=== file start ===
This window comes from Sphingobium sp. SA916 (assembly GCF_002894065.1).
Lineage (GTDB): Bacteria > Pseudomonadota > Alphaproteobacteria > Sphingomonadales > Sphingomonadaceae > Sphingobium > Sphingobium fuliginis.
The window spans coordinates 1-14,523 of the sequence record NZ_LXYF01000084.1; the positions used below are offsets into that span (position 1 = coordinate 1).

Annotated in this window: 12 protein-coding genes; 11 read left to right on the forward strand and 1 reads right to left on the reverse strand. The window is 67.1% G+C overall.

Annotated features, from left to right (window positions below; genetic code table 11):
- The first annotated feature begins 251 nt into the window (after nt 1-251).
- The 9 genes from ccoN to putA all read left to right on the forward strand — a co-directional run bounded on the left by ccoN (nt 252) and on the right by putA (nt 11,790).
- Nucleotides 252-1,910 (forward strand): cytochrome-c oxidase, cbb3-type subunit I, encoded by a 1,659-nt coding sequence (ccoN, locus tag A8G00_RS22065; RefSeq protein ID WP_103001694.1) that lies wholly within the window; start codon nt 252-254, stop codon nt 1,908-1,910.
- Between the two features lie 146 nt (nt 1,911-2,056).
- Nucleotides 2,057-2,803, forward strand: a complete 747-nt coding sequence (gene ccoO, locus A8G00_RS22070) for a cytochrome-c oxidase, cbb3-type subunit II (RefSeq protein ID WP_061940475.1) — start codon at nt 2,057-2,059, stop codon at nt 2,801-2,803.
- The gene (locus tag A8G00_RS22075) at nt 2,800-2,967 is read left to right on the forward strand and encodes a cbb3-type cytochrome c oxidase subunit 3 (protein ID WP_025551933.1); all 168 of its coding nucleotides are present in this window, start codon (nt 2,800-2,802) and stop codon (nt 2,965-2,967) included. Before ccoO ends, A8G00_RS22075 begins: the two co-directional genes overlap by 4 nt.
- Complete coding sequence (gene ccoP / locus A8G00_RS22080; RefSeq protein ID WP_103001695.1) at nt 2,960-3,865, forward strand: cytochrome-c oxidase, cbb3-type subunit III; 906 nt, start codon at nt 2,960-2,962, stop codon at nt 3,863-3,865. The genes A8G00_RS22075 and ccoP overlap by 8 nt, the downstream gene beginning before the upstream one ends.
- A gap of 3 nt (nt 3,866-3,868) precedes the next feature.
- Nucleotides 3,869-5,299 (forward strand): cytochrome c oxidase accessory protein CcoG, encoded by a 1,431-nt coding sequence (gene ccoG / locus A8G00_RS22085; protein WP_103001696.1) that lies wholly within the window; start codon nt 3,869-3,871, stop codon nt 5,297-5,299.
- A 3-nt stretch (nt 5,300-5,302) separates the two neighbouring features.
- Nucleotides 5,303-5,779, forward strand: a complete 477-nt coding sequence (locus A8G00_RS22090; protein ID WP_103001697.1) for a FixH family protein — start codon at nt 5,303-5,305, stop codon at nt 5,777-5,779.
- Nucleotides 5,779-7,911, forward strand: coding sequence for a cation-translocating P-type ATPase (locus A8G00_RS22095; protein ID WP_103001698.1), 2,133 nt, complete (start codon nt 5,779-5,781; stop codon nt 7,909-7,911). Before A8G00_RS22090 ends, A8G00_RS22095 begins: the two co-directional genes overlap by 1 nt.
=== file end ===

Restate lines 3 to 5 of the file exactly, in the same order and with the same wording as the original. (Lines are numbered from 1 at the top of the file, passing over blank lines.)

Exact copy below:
The window spans coordinates 1-14,523 of the sequence record NZ_LXYF01000084.1; the positions used below are offsets into that span (position 1 = coordinate 1).

Annotated in this window: 12 protein-coding genes; 11 read left to right on the forward strand and 1 reads right to left on the reverse strand. The window is 67.1% G+C overall.

Annotated features, from left to right (window positions below; genetic code table 11):